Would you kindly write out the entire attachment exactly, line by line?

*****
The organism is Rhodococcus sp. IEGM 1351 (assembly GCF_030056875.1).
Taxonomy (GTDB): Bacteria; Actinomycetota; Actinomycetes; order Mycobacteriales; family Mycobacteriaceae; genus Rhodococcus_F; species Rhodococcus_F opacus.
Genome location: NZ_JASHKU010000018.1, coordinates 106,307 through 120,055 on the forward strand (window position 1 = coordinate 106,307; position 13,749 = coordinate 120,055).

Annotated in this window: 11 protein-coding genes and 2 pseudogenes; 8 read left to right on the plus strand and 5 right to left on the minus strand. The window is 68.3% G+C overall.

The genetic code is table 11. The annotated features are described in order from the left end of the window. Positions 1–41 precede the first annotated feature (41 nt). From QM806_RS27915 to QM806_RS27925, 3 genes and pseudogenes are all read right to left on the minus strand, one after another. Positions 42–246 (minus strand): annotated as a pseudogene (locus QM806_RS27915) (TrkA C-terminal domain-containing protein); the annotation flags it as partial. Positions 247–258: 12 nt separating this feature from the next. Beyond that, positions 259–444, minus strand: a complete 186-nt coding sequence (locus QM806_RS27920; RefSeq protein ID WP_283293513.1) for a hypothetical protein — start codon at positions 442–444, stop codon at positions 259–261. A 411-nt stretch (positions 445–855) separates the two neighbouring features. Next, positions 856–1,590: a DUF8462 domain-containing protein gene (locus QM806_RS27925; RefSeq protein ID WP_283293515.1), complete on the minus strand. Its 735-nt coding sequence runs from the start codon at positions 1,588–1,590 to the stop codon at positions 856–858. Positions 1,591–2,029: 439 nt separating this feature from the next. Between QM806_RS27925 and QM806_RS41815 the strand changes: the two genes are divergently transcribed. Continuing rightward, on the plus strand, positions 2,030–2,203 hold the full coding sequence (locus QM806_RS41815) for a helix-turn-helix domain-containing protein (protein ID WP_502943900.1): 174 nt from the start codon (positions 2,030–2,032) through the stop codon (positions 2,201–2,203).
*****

The organism is Rhodococcus sp. IEGM 1351 (assembly GCF_030056875.1).
Taxonomy (GTDB): Bacteria; Actinomycetota; Actinomycetes; order Mycobacteriales; family Mycobacteriaceae; genus Rhodococcus_F; species Rhodococcus_F opacus.
Genome location: NZ_JASHKU010000018.1, coordinates 106,307 through 120,055 on the forward strand (window position 1 = coordinate 106,307; position 13,749 = coordinate 120,055).

Annotated in this window: 11 protein-coding genes and 2 pseudogenes; 8 read left to right on the plus strand and 5 right to left on the minus strand. The window is 68.3% G+C overall.

The genetic code is table 11. The annotated features are described in order from the left end of the window. Positions 1–41 precede the first annotated feature (41 nt). From QM806_RS27915 to QM806_RS27925, 3 genes and pseudogenes are all read right to left on the minus strand, one after another. Positions 42–246 (minus strand): annotated as a pseudogene (locus QM806_RS27915) (TrkA C-terminal domain-containing protein); the annotation flags it as partial. Positions 247–258: 12 nt separating this feature from the next. Beyond that, positions 259–444, minus strand: a complete 186-nt coding sequence (locus QM806_RS27920; RefSeq protein ID WP_283293513.1) for a hypothetical protein — start codon at positions 442–444, stop codon at positions 259–261. A 411-nt stretch (positions 445–855) separates the two neighbouring features. Next, positions 856–1,590: a DUF8462 domain-containing protein gene (locus QM806_RS27925; RefSeq protein ID WP_283293515.1), complete on the minus strand. Its 735-nt coding sequence runs from the start codon at positions 1,588–1,590 to the stop codon at positions 856–858. Positions 1,591–2,029: 439 nt separating this feature from the next. Between QM806_RS27925 and QM806_RS41815 the strand changes: the two genes are divergently transcribed. Continuing rightward, on the plus strand, positions 2,030–2,203 hold the full coding sequence (locus QM806_RS41815) for a helix-turn-helix domain-containing protein (protein ID WP_502943900.1): 174 nt from the start codon (positions 2,030–2,032) through the stop codon (positions 2,201–2,203).